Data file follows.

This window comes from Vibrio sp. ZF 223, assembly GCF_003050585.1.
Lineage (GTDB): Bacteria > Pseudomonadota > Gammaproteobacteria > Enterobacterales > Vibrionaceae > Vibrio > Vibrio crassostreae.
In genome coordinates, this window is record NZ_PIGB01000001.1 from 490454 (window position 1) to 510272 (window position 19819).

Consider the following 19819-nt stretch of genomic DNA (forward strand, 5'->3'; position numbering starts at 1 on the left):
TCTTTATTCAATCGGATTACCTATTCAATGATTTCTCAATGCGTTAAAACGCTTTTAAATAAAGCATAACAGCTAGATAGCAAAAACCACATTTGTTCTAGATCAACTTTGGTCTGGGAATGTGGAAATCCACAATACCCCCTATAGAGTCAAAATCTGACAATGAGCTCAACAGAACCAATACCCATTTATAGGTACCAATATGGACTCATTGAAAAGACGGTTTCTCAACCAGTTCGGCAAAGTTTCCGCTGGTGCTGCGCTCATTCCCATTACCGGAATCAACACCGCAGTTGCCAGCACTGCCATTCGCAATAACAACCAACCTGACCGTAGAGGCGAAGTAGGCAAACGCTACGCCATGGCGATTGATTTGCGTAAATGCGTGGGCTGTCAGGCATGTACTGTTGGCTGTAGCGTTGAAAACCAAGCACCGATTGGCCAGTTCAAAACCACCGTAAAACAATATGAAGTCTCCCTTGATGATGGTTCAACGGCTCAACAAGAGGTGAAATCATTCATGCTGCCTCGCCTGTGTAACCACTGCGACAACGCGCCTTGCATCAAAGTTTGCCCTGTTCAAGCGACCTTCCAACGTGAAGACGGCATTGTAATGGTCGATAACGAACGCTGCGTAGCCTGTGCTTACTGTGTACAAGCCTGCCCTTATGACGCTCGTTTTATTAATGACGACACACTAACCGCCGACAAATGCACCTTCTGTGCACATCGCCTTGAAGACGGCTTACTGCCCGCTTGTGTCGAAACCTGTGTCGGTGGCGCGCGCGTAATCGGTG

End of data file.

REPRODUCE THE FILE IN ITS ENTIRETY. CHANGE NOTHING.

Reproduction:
This window comes from Vibrio sp. ZF 223, assembly GCF_003050585.1.
Lineage (GTDB): Bacteria > Pseudomonadota > Gammaproteobacteria > Enterobacterales > Vibrionaceae > Vibrio > Vibrio crassostreae.
In genome coordinates, this window is record NZ_PIGB01000001.1 from 490454 (window position 1) to 510272 (window position 19819).

Consider the following 19819-nt stretch of genomic DNA (forward strand, 5'->3'; position numbering starts at 1 on the left):
TCTTTATTCAATCGGATTACCTATTCAATGATTTCTCAATGCGTTAAAACGCTTTTAAATAAAGCATAACAGCTAGATAGCAAAAACCACATTTGTTCTAGATCAACTTTGGTCTGGGAATGTGGAAATCCACAATACCCCCTATAGAGTCAAAATCTGACAATGAGCTCAACAGAACCAATACCCATTTATAGGTACCAATATGGACTCATTGAAAAGACGGTTTCTCAACCAGTTCGGCAAAGTTTCCGCTGGTGCTGCGCTCATTCCCATTACCGGAATCAACACCGCAGTTGCCAGCACTGCCATTCGCAATAACAACCAACCTGACCGTAGAGGCGAAGTAGGCAAACGCTACGCCATGGCGATTGATTTGCGTAAATGCGTGGGCTGTCAGGCATGTACTGTTGGCTGTAGCGTTGAAAACCAAGCACCGATTGGCCAGTTCAAAACCACCGTAAAACAATATGAAGTCTCCCTTGATGATGGTTCAACGGCTCAACAAGAGGTGAAATCATTCATGCTGCCTCGCCTGTGTAACCACTGCGACAACGCGCCTTGCATCAAAGTTTGCCCTGTTCAAGCGACCTTCCAACGTGAAGACGGCATTGTAATGGTCGATAACGAACGCTGCGTAGCCTGTGCTTACTGTGTACAAGCCTGCCCTTATGACGCTCGTTTTATTAATGACGACACACTAACCGCCGACAAATGCACCTTCTGTGCACATCGCCTTGAAGACGGCTTACTGCCCGCTTGTGTCGAAACCTGTGTCGGTGGCGCGCGCGTAATCGGTG